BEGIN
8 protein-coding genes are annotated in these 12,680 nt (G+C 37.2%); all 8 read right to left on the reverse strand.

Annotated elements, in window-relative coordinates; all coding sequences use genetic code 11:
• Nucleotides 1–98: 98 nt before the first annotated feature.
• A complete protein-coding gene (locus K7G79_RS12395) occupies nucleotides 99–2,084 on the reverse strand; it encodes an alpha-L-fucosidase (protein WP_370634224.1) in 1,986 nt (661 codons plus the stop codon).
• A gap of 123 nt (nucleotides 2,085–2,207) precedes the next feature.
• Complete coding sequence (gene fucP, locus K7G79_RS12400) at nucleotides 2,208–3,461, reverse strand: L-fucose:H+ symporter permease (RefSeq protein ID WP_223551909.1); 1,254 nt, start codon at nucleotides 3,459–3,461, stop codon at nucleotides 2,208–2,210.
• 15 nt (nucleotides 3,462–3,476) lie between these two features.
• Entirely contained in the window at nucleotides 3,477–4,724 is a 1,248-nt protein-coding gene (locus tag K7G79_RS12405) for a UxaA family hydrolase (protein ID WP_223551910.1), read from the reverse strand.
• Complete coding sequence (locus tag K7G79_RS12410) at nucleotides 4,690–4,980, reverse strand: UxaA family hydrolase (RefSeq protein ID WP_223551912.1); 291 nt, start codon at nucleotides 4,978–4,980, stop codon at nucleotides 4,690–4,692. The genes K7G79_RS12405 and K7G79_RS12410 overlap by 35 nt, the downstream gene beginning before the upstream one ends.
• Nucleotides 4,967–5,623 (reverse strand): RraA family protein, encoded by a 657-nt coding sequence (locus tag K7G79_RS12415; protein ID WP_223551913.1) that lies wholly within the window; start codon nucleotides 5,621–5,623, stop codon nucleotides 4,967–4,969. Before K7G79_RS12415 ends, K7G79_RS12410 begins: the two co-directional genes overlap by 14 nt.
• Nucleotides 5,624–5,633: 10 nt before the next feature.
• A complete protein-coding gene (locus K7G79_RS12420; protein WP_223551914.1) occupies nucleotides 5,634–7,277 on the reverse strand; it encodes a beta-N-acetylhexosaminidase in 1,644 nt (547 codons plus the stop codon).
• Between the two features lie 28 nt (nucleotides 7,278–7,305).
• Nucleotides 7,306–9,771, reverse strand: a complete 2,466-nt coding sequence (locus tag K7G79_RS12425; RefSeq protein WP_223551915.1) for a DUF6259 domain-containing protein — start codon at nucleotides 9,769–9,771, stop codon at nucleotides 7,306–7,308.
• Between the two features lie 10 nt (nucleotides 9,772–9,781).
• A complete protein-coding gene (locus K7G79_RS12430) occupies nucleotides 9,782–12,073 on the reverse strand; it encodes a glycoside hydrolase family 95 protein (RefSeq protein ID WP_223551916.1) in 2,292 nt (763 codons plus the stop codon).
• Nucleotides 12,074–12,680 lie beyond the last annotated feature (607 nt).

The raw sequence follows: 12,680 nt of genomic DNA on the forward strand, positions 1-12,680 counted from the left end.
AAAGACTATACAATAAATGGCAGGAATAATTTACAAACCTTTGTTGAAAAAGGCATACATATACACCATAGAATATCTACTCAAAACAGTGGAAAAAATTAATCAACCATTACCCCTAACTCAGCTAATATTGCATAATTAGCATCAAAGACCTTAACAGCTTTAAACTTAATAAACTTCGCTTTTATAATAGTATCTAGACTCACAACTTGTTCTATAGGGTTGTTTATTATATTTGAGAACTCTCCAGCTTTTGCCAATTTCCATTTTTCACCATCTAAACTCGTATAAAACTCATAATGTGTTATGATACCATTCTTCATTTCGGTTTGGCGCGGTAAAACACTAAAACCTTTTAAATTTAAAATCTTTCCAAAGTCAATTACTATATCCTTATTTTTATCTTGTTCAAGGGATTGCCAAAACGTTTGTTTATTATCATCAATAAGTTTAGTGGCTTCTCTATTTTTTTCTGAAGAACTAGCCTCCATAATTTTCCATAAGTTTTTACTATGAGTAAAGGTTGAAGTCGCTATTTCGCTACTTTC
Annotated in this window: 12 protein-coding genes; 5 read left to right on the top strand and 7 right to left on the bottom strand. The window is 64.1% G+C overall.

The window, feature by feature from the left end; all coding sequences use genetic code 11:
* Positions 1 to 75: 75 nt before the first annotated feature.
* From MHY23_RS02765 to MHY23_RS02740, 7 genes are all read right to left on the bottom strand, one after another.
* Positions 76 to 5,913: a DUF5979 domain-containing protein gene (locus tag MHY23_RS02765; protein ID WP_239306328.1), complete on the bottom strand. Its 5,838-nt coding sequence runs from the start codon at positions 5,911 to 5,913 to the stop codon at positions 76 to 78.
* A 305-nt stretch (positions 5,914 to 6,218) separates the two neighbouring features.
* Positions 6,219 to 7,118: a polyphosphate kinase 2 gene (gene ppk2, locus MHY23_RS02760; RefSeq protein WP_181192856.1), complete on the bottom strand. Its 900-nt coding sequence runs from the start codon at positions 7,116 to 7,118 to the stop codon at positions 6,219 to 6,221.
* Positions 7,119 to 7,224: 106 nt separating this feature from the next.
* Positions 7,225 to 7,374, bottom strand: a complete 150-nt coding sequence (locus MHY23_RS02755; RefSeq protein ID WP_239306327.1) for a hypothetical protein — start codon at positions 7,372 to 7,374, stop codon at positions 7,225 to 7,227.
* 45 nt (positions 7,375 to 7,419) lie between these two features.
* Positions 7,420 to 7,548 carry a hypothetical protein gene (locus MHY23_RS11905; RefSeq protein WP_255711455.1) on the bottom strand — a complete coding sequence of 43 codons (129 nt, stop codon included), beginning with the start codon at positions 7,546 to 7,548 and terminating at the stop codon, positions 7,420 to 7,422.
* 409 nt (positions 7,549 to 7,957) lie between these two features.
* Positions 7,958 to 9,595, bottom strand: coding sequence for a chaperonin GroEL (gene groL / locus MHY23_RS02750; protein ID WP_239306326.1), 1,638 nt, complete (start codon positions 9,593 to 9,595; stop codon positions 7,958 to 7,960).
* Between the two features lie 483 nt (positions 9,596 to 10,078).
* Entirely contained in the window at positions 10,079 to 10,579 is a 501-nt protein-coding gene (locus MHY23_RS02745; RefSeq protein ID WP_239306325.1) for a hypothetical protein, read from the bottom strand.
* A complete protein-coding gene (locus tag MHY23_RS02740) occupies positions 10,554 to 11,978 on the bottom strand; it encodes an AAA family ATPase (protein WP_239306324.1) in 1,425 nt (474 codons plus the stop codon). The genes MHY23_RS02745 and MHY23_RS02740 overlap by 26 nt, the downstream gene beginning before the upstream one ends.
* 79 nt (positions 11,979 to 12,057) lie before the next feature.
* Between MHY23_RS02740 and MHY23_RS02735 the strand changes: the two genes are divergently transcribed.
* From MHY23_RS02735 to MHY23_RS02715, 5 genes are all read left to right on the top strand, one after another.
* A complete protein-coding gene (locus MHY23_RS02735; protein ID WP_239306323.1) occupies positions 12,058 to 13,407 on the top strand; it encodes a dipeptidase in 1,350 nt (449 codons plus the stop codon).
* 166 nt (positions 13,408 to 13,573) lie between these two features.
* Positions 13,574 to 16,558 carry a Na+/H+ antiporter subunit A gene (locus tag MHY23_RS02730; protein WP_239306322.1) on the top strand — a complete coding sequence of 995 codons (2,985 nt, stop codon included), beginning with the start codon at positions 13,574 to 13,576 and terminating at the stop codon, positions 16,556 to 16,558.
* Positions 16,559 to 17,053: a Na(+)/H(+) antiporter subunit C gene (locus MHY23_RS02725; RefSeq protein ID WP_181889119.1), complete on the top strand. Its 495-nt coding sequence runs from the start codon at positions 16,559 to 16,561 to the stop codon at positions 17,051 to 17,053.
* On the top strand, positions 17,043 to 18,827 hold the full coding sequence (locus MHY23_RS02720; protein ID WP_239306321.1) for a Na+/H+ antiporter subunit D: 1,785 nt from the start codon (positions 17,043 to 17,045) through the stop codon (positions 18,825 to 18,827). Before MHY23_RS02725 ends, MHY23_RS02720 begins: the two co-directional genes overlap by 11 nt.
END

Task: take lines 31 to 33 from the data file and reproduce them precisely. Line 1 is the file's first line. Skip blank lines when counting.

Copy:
* 409 nt (positions 7,549 to 7,957) lie between these two features.
* Positions 7,958 to 9,595, bottom strand: coding sequence for a chaperonin GroEL (gene groL / locus MHY23_RS02750; protein ID WP_239306326.1), 1,638 nt, complete (start codon positions 9,593 to 9,595; stop codon positions 7,958 to 7,960).
* Between the two features lie 483 nt (positions 9,596 to 10,078).